Evers Orders $250 Million In Cuts From State Agencies

Jul 22, 2020

Updated at 5:18 p.m. CT

Wisconsin Gov. Tony Evers is implementing a second round of state budget cuts as the economy continues to flounder. Evers announced Wednesday that he is telling state agencies to find $250 million in cost savings for the current fiscal year.

“While I am still hopeful that the federal government will adopt further bipartisan proposals to stabilize funding for state and local services, in the face of continued inaction and uncertainty, the unfortunate reality is that we must take these steps and make more significant cuts," Evers said in a statement.

Department of Administration Secretary Joel Brennan will work with agency leaders to identify where that $250 million will come from.

Wisconsin is losing tax revenue because of the COVID-19 pandemic and its ensuing economic downturn. Jason Stein with the Wisconsin Policy Forum says the state is probably starting to get an idea of how much income tax it has lost since the tax filing was moved to July 15. Stein says that will indicate whether the governor and legislature need to work together on a budget repair bill.

"Right now, the governor is talking about the administration itself taking steps to try and manage this problem," Stein said. "And the question is whether or not that will prove adequate or once we see more numbers about what the tax impact is, whether they will have to go to Legislature for a full-blown budget repair bill."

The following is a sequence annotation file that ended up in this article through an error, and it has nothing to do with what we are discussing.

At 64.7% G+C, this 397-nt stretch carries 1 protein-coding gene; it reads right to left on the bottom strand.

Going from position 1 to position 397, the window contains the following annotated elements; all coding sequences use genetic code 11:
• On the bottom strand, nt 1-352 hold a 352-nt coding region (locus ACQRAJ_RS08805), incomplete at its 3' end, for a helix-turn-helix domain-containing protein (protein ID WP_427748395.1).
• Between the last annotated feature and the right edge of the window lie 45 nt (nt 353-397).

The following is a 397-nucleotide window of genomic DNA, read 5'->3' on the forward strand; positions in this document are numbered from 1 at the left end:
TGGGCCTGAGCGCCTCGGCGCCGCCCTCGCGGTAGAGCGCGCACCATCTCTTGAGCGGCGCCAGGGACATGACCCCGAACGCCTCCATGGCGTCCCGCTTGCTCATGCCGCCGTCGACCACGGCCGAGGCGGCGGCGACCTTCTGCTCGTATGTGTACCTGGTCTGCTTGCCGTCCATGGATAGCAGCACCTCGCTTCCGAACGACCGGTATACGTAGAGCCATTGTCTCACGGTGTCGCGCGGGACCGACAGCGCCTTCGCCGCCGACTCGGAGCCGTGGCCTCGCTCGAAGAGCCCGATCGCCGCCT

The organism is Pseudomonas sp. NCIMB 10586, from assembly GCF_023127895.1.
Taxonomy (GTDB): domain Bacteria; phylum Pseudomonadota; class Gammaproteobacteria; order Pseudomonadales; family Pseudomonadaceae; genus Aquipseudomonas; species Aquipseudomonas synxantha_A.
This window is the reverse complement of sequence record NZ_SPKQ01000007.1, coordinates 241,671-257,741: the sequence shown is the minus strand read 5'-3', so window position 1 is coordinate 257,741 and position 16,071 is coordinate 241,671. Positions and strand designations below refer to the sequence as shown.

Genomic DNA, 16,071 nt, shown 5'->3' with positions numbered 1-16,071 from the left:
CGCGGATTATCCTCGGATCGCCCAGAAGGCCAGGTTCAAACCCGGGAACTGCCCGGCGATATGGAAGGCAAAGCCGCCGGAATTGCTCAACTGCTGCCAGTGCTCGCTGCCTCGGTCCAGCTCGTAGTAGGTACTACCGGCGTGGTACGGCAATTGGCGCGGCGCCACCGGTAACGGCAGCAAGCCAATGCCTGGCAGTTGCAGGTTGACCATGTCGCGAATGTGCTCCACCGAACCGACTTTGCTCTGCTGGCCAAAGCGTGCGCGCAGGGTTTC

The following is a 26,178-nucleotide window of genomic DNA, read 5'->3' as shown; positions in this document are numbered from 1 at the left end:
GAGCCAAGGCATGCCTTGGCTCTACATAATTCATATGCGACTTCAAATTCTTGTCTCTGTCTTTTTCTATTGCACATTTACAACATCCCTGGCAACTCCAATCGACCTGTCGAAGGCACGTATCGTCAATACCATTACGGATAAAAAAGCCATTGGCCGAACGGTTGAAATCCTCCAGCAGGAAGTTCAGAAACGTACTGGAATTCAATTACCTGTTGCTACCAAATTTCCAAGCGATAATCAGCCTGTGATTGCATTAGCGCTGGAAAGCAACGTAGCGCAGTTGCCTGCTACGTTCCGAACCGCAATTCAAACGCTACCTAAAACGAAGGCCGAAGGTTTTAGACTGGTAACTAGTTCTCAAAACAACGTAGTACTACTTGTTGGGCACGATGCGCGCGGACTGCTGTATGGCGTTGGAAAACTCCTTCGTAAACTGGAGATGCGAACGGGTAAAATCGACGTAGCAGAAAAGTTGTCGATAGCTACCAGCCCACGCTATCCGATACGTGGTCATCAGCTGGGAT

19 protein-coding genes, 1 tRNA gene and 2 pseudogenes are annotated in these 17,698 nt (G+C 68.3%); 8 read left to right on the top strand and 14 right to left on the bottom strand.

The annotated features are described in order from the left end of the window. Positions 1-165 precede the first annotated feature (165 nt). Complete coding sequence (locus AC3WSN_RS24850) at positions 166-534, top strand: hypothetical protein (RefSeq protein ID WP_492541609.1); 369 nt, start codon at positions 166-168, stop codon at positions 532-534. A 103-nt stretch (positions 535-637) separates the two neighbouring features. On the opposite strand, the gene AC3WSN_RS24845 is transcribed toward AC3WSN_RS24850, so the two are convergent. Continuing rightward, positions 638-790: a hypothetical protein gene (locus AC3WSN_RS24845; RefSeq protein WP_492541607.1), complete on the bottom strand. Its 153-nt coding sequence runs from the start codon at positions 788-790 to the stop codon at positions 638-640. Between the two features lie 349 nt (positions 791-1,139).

This isn’t the first step Evers has taken to bring spending down. Earlier this summer, the largest state agencies took a $70 million cut with just weeks left in the fiscal year. The UW System took the biggest hit – about $41 million. The next largest reductions were $7 million from the Department of Health Services and about $5 million in the Department of Revenue.

Stein says the university system tends to be a target for state cuts during recessions. He says it’s one of the largest expenditures the state has complete control over.

"And universities, unlike prisons and psychiatric hospitals, are not 24/7 institutions where it’s very hard to furlough staff," Stein said.

UW System Interim President Tommy Thompson hopes the system doesn’t have to shoulder more major cuts. Thompson released a statement Wednesday saying he would work with Evers’ office to “manage” further cuts.

The system’s financial struggle is compounded by major losses from closing down campuses last spring, and new costs for the upcoming school year as universities attempt to reopen for some in-person classes.

“Our universities are doing everything we can to provide in-person classes safely this fall and reductions in state support for the UW System are an obstacle to that work,” Thompson said in his statement. “We are a vital economic engine and one of the state’s largest employers. The UW System has already borne a disproportionate share of state cuts to date."

Thompson recently requested $110 million from Evers for testing, contact tracing and personal protective equipment. Instead, the UW System now may be faced with another cut in state support heading into a school year unlike any other.

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